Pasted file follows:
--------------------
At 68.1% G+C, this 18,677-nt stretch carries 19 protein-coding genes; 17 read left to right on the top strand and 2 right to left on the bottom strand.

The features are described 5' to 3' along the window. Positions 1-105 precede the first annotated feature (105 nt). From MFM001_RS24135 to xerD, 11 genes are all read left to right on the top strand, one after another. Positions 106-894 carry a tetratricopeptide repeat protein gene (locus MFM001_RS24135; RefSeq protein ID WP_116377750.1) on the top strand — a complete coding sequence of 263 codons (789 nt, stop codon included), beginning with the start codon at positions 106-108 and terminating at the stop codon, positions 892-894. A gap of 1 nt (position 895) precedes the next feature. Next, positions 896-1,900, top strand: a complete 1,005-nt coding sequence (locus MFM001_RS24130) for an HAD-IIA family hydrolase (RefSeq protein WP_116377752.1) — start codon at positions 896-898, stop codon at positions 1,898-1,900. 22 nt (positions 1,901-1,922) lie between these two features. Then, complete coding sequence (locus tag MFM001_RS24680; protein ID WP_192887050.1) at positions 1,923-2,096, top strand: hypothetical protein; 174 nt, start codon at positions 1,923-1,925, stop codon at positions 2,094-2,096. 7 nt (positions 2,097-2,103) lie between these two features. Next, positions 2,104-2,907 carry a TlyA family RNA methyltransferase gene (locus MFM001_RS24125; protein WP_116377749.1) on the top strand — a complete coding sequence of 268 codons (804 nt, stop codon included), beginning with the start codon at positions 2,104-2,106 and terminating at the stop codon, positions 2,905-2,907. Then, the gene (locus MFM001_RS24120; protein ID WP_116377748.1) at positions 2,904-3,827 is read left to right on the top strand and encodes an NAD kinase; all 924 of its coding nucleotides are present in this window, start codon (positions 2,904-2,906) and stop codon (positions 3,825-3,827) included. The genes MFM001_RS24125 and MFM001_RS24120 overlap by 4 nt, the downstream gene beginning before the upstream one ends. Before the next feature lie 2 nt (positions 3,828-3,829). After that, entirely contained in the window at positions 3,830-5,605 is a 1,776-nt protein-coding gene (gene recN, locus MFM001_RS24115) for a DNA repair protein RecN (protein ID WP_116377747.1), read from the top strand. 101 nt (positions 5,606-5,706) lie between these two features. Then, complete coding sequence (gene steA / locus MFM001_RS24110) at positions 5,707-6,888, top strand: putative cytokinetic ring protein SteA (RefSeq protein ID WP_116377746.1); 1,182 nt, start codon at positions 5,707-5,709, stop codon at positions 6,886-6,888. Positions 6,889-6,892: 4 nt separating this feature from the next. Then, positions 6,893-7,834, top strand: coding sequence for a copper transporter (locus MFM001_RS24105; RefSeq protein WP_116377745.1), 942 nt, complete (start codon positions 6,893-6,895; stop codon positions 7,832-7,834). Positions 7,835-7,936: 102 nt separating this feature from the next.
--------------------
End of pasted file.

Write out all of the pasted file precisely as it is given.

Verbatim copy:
At 68.1% G+C, this 18,677-nt stretch carries 19 protein-coding genes; 17 read left to right on the top strand and 2 right to left on the bottom strand.

The features are described 5' to 3' along the window. Positions 1-105 precede the first annotated feature (105 nt). From MFM001_RS24135 to xerD, 11 genes are all read left to right on the top strand, one after another. Positions 106-894 carry a tetratricopeptide repeat protein gene (locus MFM001_RS24135; RefSeq protein ID WP_116377750.1) on the top strand — a complete coding sequence of 263 codons (789 nt, stop codon included), beginning with the start codon at positions 106-108 and terminating at the stop codon, positions 892-894. A gap of 1 nt (position 895) precedes the next feature. Next, positions 896-1,900, top strand: a complete 1,005-nt coding sequence (locus MFM001_RS24130) for an HAD-IIA family hydrolase (RefSeq protein WP_116377752.1) — start codon at positions 896-898, stop codon at positions 1,898-1,900. 22 nt (positions 1,901-1,922) lie between these two features. Then, complete coding sequence (locus tag MFM001_RS24680; protein ID WP_192887050.1) at positions 1,923-2,096, top strand: hypothetical protein; 174 nt, start codon at positions 1,923-1,925, stop codon at positions 2,094-2,096. 7 nt (positions 2,097-2,103) lie between these two features. Next, positions 2,104-2,907 carry a TlyA family RNA methyltransferase gene (locus MFM001_RS24125; protein WP_116377749.1) on the top strand — a complete coding sequence of 268 codons (804 nt, stop codon included), beginning with the start codon at positions 2,104-2,106 and terminating at the stop codon, positions 2,905-2,907. Then, the gene (locus MFM001_RS24120; protein ID WP_116377748.1) at positions 2,904-3,827 is read left to right on the top strand and encodes an NAD kinase; all 924 of its coding nucleotides are present in this window, start codon (positions 2,904-2,906) and stop codon (positions 3,825-3,827) included. The genes MFM001_RS24125 and MFM001_RS24120 overlap by 4 nt, the downstream gene beginning before the upstream one ends. Before the next feature lie 2 nt (positions 3,828-3,829). After that, entirely contained in the window at positions 3,830-5,605 is a 1,776-nt protein-coding gene (gene recN, locus MFM001_RS24115) for a DNA repair protein RecN (protein ID WP_116377747.1), read from the top strand. 101 nt (positions 5,606-5,706) lie between these two features. Then, complete coding sequence (gene steA / locus MFM001_RS24110) at positions 5,707-6,888, top strand: putative cytokinetic ring protein SteA (RefSeq protein ID WP_116377746.1); 1,182 nt, start codon at positions 5,707-5,709, stop codon at positions 6,886-6,888. Positions 6,889-6,892: 4 nt separating this feature from the next. Then, positions 6,893-7,834, top strand: coding sequence for a copper transporter (locus MFM001_RS24105; RefSeq protein WP_116377745.1), 942 nt, complete (start codon positions 6,893-6,895; stop codon positions 7,832-7,834). Positions 7,835-7,936: 102 nt separating this feature from the next.